I’ve got a good mate that I played rugby with in London, back in the day. We look alike, so much so that even my own mother once got us mixed up. He’s a generous man is David.  He lives in Singapore and was out for the Lions tour and attended a Rugby Foundation dinner in Auckland, which of course included an auction. The following week he stayed with us in Wellington and gave us the item he successfully bid for, a weekend in Northland.  Generous not just once, but twice. In my version of the story he says, “here you go Pete, you better have this, I must have forgotten where I lived”.

So this is why I returned to the top of New Zealand with my wife and four good mates last weekend, it wasn’t supposed to be them, but it was. Bird and I drove up to Cape Reinga from where we were on the Saturday. It was my third time right up at the top and the first time I couldn’t see a bloody thing. We could hear the sea and feel the wind but could scarcely see our hands in front of our faces. It was Bird’s first time, he’d barely been past Auckland before. There’s a lot of land up there, Taupo Bay Lodge was four hours from Auckland, the sharp end was a further two hours.

We drove up in a brand-new Land Rover Discovery, it was red, Firenze Red – according to the brochure. The drive on the Saturday was the motoring highlight, they’re good driving roads and in October there wasn’t a lot of traffic. We drove on Ninety Mile beach for sixty clicks or so too. It’s quite disconcerting driving on what appears to be an airport runway, sea on one side, cliff-like sand dunes on the other. The occasional vehicle coming at you, usually on the wrong side, strangely very little driftwood and one solitary seal. Several long-distance walkers, elongated in the odd light, marching southbound on the hard, flat sand.

Back in ’88 I rode a bike from top to bottom and slept the first night of that trip under the stars in the dunes of Ninety Mile Beach. I had Midnight Oil’s Diesel and Dust on my Walkman. It was a special moment, especially when I found out the beach was only 88 kilometres long. This time as we cruised up in the Disco I couldn’t help yearning for the old days on the bike, especially given that the smattering of walkers were just starting their own top to bottom trip, following the national Te Araroa trail. It can take up to six months so October and November are the prime start dates for those intending the whole route. I couldn’t help but wonder how many would make it to The Bluff.

We stayed at Taupo Bay Lodge, it sits above the bay in its own substantial gardens. I swam in the sea twice, scooting down the private path through thick bush. We sat outside on both nights, drinking wine and eating tua tuas gathered at the beach earlier in the afternoon, steamed open on the large outside fire. We put the world to rights whilst the moreporks talked to us as the night settled in. This is Kiwi country too, though we never heard one, we might have made too much noise.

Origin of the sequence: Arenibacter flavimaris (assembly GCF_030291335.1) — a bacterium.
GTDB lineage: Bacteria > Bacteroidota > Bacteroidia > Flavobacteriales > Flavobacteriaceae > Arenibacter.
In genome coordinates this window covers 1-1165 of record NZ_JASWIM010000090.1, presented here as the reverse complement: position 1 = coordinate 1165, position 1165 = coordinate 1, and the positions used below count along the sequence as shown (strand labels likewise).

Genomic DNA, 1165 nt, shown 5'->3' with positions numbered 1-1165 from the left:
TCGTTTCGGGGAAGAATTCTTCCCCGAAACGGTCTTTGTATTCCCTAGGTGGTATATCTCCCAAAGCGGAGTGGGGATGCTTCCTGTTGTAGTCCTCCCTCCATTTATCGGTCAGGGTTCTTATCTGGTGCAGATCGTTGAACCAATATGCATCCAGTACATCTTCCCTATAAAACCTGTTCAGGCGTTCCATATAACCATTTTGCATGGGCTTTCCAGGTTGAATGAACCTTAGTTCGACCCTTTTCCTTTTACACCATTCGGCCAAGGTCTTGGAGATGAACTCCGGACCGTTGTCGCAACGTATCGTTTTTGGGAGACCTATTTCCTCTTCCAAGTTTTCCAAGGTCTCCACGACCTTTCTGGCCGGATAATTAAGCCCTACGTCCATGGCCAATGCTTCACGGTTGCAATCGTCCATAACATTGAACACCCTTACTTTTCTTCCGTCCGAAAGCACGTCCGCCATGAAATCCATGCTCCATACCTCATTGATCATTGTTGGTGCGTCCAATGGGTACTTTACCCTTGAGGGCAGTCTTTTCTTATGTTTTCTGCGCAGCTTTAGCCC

A good cross section of New Zealand art was on the walls, each of the main bedrooms looked out over the bay and the unusual black rocked topography around it. Even the shower in the main suite had a view with ceiling to floor windows. Really the only room without a view was the sauna – it’s some years since I had one of those. The lodge had everything we needed and more.

My only regret was a lack of time.


Special thanks to Dave.

The NZ Rugby Foundation supports seriously injured players.

Thanks to Taupo Bay Lodge, excellent place to stay especially for a Big Chill type weekend. We enjoyed cooking in the massive well-equipped kitchen and spread out at other times to read or chat.  Never met the owners but all communication was very easy and they left a bottle of wine for us.

The Land Rover Discovery was a great vehicle to drive. Plenty of smooth acceleration, great handling too and lots of extra bits we didn’t use. Really good stereo, very important to us. Only downside was that with six of us and no-one you’d exactly call small, luggage and shopping, the poor person in the back was a bit squished. If I was in the market I’d be keen.

Pete Carter is the author of This is Us. Due out in June 2020 it will be published by Exisle and tells the story of more than 200 New Zealanders in words and pictures. The book is really a portrait of the nation and how it is made up. Pete wrote Our Dog Benji a children’s book illustrated by his nephew, published by EK in 2017. He is also the author of two books of poetry. He has had magazine articles published and poetry in anthologies. As a photographer he has had two solo exhibitions and work included in group exhibitions in NZ and overseas and has sold work to and been commissioned by corporate clients.

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